The Wicklow book-binding dispute… capital – red in tooth and claw? Nah, just the way business does business around here… July 27, 2007Posted by WorldbyStorm in Labour relations, Trade Unions.
I find the Wicklow book-binding dispute interesting for two reasons. Firstly the way in which it is presented as if the company is acting in an unusual fashion in such disputes and secondly the way in which it is being actually covered by the media in quite a high profile fashion.
A number of thoughts strike me on the reasons for this. In a way it is a perfect storm of a labour relations dispute. These aren’t the horny handed sons or daughters of toil that often seem to inhabit the popular discourse of labour relations…These are binders who as the Irish Times notes:
Customers of Reilly Bookbinders include the Department of the Taoiseach, the Department of Agriculture, the Courts Service, University College Dublin, Trinity College Dublin, University College Cork, University College Galway, Queen’s University, several local authorities and the Labour Court.
Secondly there is the twist about the relocation of the company abroad, namely to Eastern Europe and:
However, a new company, Dunne and Wilson Group Ltd, has now taken over the company’s client base with the intention of moving its operations to the Czech Republic and is not liable for debts incurred by Dunne and Wilson (Ireland) Ltd, including severance pay for staff, Mr McKean explained.
Then there is the high-handed manner in which the company has acted which includes the incredibly inastute move of saying they were:
…insolvent and did not intend to offer its staff a redundancy package, Siptu spokesman Shane McKean said.
Mr McKean of the Irish Print Group division of Siptu has called for the appointment of a liquidator in a bid to obtain redundancy payments for the Reilly Bookbinders employees.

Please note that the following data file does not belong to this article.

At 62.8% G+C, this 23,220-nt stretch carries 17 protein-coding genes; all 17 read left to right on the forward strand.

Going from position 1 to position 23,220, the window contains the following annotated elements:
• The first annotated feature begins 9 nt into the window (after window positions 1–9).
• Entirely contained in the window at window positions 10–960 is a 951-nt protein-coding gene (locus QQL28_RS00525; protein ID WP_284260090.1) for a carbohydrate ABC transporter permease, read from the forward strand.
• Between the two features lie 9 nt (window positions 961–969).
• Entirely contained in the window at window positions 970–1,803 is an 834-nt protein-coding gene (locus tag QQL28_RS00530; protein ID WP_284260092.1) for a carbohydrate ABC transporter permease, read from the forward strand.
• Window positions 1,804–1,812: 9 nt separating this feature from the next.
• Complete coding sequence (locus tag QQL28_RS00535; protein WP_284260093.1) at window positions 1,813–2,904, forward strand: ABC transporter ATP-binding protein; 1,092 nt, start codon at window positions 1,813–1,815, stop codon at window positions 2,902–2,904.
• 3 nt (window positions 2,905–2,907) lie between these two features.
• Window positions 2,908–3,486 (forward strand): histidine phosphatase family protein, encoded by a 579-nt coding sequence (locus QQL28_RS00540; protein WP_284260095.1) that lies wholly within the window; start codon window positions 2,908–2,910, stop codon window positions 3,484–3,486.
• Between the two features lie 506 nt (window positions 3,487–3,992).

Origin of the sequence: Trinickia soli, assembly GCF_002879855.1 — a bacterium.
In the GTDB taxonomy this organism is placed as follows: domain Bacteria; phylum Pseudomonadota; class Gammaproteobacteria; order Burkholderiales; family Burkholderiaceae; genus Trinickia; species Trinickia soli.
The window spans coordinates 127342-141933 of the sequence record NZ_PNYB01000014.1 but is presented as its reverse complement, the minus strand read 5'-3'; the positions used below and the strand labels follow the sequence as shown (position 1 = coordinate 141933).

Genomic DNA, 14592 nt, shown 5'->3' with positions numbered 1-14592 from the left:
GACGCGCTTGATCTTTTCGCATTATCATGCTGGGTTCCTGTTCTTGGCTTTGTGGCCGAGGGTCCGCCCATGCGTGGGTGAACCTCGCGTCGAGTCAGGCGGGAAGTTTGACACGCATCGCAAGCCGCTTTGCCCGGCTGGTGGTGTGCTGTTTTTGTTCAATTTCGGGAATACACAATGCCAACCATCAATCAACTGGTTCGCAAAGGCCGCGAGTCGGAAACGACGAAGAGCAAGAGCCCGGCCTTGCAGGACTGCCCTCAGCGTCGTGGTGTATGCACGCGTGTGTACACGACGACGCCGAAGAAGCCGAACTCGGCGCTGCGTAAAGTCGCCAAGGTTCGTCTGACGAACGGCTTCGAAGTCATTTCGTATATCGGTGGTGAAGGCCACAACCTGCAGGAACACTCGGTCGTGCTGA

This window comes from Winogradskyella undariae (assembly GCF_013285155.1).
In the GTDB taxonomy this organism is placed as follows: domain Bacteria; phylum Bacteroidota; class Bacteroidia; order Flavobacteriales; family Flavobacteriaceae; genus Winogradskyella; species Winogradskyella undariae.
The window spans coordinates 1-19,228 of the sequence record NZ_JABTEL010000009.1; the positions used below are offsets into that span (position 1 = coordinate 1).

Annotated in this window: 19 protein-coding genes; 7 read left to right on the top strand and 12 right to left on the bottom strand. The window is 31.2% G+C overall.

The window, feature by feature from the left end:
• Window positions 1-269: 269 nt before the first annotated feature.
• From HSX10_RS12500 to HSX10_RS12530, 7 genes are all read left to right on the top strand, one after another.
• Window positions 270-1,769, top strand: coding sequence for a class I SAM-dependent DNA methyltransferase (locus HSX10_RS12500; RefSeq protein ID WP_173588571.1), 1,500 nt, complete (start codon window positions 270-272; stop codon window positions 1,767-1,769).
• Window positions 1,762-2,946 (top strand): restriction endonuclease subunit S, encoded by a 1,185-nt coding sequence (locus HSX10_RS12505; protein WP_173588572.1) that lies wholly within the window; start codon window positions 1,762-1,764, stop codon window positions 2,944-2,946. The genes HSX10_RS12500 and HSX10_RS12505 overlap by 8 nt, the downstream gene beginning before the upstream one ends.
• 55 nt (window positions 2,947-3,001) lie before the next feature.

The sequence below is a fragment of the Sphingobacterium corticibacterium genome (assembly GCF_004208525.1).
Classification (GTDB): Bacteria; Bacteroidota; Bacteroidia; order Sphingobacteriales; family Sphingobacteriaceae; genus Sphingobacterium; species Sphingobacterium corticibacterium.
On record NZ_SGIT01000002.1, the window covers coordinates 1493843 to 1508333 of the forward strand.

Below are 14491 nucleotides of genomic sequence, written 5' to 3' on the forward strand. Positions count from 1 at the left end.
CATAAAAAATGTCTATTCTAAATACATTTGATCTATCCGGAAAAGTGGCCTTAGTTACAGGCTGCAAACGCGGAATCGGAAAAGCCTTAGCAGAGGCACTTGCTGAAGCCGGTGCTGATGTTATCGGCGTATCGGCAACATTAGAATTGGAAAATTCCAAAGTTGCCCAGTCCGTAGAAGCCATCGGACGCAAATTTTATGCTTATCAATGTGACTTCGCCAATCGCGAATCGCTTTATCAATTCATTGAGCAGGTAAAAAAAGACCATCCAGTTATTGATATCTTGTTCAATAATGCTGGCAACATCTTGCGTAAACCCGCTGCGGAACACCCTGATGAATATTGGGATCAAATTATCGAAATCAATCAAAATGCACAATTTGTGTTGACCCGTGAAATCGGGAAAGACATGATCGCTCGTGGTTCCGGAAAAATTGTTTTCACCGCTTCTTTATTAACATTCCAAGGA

But he said, the company is referring the matter to the Department of Enterprise, Trade and Employment insolvency fund, which could take months to process the claim.
Finally there is the interesting – ahem – approach to making offers which allegedly included:
Siptu said a company representative has offered to sell two guillotine machines and to “split” the proceeds with the employees, following a Labour Relations Commission meeting last week.
But Mr McKean said the other machines are to be used for the Czech Republic operation, and the protesting staff are refusing to allow any equipment or customers orders to leave the building.
On RTÉ this morning it was claimed by the SIPTU representative that the proceeds of the sale and consequent disbursal might amount to at best 1,500 euro.
But what is most gloomy is the way in which this is treated as somehow unusual. The problem being it isn’t uncommon for companies to balk at any redundancy payments over and above statutory. Yet this, and I’m sorry that I have to use the word yet again, feeds into a narrative about labour relations in the early 21st century, one where such problems are largely a thing of the past, where legislation precludes the need for collective bargaining or representation and independent young (it’s always young in the narrative) workers are well equipped to bargain directly regarding their wages and conditions. The public sector situation is naturally somewhat different in that union representation is good there.